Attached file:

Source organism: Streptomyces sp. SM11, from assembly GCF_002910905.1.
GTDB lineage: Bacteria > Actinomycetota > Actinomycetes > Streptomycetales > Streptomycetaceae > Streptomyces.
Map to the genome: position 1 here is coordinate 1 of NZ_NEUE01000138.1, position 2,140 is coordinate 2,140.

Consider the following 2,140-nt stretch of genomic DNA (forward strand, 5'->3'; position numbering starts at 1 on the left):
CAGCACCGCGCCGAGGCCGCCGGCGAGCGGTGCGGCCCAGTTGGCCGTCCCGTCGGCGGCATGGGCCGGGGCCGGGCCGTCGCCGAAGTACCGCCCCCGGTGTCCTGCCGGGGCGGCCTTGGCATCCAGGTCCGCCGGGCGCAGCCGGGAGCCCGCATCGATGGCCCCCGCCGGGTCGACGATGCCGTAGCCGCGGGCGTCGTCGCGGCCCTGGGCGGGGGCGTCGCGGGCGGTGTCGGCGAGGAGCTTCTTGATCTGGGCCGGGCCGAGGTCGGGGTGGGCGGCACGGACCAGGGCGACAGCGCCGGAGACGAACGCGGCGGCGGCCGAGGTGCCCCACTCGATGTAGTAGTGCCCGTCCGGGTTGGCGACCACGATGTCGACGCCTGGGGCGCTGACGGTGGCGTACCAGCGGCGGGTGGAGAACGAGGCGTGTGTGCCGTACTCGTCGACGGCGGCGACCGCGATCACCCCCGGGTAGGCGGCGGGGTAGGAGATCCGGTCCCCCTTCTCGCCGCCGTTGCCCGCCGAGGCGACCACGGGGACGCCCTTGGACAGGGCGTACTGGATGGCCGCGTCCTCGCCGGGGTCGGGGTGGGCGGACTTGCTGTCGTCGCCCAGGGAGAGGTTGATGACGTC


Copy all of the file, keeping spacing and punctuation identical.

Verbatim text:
Source organism: Streptomyces sp. SM11, from assembly GCF_002910905.1.
GTDB lineage: Bacteria > Actinomycetota > Actinomycetes > Streptomycetales > Streptomycetaceae > Streptomyces.
Map to the genome: position 1 here is coordinate 1 of NZ_NEUE01000138.1, position 2,140 is coordinate 2,140.

Consider the following 2,140-nt stretch of genomic DNA (forward strand, 5'->3'; position numbering starts at 1 on the left):
CAGCACCGCGCCGAGGCCGCCGGCGAGCGGTGCGGCCCAGTTGGCCGTCCCGTCGGCGGCATGGGCCGGGGCCGGGCCGTCGCCGAAGTACCGCCCCCGGTGTCCTGCCGGGGCGGCCTTGGCATCCAGGTCCGCCGGGCGCAGCCGGGAGCCCGCATCGATGGCCCCCGCCGGGTCGACGATGCCGTAGCCGCGGGCGTCGTCGCGGCCCTGGGCGGGGGCGTCGCGGGCGGTGTCGGCGAGGAGCTTCTTGATCTGGGCCGGGCCGAGGTCGGGGTGGGCGGCACGGACCAGGGCGACAGCGCCGGAGACGAACGCGGCGGCGGCCGAGGTGCCCCACTCGATGTAGTAGTGCCCGTCCGGGTTGGCGACCACGATGTCGACGCCTGGGGCGCTGACGGTGGCGTACCAGCGGCGGGTGGAGAACGAGGCGTGTGTGCCGTACTCGTCGACGGCGGCGACCGCGATCACCCCCGGGTAGGCGGCGGGGTAGGAGATCCGGTCCCCCTTCTCGCCGCCGTTGCCCGCCGAGGCGACCACGGGGACGCCCTTGGACAGGGCGTACTGGATGGCCGCGTCCTCGCCGGGGTCGGGGTGGGCGGACTTGCTGTCGTCGCCCAGGGAGAGGTTGATGACGTC